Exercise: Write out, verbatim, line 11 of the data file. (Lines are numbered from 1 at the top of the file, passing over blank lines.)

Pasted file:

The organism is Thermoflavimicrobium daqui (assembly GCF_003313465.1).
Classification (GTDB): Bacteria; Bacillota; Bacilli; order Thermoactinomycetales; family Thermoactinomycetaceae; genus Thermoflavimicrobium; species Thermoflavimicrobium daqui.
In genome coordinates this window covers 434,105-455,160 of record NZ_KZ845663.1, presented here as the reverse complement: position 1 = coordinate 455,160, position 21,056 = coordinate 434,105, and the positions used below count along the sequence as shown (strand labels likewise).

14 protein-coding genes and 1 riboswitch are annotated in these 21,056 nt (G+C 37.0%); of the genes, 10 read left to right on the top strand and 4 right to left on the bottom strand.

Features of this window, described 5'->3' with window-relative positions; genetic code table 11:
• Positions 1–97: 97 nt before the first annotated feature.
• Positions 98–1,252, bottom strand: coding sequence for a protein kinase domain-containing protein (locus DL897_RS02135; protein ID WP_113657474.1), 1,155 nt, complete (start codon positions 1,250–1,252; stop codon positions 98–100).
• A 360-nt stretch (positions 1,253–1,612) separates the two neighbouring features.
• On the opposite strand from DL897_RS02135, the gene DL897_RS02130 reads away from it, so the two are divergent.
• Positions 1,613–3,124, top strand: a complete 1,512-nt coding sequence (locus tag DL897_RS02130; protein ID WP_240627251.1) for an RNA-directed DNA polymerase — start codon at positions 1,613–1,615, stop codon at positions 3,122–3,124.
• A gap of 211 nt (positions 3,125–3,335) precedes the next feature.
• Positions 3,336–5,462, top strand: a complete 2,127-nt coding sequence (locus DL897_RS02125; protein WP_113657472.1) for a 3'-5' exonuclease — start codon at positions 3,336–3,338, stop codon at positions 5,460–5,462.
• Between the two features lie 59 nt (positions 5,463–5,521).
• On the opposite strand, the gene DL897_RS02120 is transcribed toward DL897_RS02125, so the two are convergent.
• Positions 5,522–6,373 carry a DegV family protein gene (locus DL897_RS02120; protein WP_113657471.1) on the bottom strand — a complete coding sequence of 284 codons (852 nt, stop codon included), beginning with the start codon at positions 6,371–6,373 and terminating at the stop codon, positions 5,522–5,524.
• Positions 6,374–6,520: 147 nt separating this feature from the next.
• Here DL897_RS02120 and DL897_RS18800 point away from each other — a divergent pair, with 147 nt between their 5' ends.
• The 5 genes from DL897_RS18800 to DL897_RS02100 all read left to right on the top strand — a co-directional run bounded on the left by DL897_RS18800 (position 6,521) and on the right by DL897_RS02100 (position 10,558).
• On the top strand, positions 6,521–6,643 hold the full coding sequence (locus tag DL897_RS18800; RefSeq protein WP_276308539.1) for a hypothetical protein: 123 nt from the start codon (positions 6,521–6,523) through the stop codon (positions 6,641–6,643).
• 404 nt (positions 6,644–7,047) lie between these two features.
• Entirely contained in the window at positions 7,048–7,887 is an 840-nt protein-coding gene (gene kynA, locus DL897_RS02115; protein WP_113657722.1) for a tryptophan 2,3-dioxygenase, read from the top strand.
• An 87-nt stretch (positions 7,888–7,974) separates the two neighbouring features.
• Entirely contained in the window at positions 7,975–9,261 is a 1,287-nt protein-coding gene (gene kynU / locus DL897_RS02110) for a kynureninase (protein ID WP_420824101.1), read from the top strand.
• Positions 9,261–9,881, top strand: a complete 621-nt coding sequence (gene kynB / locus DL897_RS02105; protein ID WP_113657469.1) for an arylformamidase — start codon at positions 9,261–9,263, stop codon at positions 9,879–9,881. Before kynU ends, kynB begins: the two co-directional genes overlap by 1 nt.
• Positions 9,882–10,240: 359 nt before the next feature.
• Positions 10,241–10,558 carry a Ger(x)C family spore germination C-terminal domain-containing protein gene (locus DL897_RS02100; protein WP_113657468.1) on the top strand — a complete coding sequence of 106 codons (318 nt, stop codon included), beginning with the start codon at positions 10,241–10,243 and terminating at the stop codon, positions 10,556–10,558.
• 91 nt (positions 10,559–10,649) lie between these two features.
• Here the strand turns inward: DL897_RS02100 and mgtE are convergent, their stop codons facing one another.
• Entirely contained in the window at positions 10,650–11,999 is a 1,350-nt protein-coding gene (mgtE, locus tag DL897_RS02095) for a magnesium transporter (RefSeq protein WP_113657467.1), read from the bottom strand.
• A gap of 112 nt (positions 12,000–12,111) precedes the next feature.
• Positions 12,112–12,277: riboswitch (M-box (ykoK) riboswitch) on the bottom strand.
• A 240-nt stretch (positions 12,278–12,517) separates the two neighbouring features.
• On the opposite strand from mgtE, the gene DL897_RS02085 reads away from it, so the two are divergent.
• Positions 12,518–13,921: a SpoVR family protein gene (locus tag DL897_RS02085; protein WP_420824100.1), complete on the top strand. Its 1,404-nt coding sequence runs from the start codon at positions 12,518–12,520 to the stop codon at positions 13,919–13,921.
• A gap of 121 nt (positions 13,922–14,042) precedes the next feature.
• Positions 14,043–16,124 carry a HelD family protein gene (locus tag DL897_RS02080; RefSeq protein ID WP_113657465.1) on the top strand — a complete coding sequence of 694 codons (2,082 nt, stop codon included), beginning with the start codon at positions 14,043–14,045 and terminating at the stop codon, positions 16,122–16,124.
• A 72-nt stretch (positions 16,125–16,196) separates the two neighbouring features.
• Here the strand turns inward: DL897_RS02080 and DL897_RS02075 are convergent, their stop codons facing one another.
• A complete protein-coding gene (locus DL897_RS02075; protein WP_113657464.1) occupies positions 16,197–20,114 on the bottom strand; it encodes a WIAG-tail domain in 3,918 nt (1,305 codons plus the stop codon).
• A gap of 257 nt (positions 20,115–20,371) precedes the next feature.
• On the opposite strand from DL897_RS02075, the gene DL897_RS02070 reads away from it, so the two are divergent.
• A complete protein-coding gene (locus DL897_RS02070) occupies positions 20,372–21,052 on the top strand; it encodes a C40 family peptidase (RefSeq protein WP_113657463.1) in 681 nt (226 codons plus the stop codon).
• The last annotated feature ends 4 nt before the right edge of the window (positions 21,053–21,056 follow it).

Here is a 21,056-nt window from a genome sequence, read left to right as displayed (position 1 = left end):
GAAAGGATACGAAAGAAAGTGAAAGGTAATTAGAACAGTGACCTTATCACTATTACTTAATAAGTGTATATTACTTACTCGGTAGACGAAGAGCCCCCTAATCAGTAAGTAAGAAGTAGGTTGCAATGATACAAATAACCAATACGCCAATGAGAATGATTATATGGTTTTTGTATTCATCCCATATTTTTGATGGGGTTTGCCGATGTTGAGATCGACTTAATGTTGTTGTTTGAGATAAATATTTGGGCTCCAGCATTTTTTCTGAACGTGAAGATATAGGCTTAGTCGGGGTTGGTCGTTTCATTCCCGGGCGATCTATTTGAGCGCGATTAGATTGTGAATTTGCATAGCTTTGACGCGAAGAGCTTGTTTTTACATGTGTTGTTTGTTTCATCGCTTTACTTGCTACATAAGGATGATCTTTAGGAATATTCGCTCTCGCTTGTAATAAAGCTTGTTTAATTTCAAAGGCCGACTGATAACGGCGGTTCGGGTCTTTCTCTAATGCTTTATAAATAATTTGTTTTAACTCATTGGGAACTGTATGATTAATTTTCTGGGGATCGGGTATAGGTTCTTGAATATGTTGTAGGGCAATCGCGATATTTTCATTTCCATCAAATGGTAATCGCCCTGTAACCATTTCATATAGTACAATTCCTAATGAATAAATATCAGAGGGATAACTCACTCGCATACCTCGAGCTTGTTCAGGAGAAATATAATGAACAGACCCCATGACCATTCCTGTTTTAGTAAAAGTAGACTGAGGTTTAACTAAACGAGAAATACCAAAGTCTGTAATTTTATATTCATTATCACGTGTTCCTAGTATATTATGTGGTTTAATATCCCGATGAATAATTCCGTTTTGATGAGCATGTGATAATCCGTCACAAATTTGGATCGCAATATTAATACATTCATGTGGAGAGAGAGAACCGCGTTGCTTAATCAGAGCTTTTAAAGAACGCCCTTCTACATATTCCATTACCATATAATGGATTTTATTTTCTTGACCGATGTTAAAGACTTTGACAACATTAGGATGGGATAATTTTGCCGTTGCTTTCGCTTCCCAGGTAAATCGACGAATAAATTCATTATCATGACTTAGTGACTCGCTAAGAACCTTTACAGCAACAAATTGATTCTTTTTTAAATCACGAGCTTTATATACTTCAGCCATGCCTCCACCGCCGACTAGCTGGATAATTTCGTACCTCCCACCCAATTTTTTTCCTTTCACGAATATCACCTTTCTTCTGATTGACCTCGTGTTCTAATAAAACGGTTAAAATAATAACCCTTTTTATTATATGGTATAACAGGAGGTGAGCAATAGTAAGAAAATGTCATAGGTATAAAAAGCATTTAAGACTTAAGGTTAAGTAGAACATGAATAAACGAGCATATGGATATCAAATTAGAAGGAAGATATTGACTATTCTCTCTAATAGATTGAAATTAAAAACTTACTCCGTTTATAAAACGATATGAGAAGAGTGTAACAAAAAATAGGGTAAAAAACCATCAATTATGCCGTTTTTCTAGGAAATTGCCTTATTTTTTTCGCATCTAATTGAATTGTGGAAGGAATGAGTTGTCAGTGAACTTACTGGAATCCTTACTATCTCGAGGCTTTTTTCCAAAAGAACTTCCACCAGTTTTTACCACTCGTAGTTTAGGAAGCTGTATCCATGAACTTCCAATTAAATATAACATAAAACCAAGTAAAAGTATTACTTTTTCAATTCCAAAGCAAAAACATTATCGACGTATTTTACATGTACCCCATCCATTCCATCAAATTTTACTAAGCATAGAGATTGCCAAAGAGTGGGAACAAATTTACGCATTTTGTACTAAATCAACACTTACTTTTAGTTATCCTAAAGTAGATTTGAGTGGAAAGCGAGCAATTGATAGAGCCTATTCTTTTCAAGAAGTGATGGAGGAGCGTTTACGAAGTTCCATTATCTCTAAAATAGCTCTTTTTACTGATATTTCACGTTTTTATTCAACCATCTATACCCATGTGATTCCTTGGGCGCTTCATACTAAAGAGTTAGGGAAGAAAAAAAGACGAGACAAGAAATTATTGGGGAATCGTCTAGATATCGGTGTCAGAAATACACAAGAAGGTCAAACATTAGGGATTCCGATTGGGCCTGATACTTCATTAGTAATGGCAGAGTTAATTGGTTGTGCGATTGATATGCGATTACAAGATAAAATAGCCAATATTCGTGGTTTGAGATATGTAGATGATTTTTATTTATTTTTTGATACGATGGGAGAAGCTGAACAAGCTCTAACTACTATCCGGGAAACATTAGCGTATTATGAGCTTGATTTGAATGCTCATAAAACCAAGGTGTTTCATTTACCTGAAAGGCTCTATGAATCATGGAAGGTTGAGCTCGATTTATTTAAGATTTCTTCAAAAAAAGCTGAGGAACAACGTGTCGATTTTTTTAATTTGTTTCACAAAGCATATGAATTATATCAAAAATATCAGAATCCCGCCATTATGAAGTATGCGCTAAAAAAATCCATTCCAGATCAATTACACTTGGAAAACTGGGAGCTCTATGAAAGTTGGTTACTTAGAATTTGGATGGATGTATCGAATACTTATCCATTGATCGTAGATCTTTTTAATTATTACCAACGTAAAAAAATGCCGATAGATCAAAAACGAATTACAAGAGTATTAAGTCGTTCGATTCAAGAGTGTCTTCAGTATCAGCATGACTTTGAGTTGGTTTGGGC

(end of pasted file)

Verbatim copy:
• A gap of 211 nt (positions 3,125–3,335) precedes the next feature.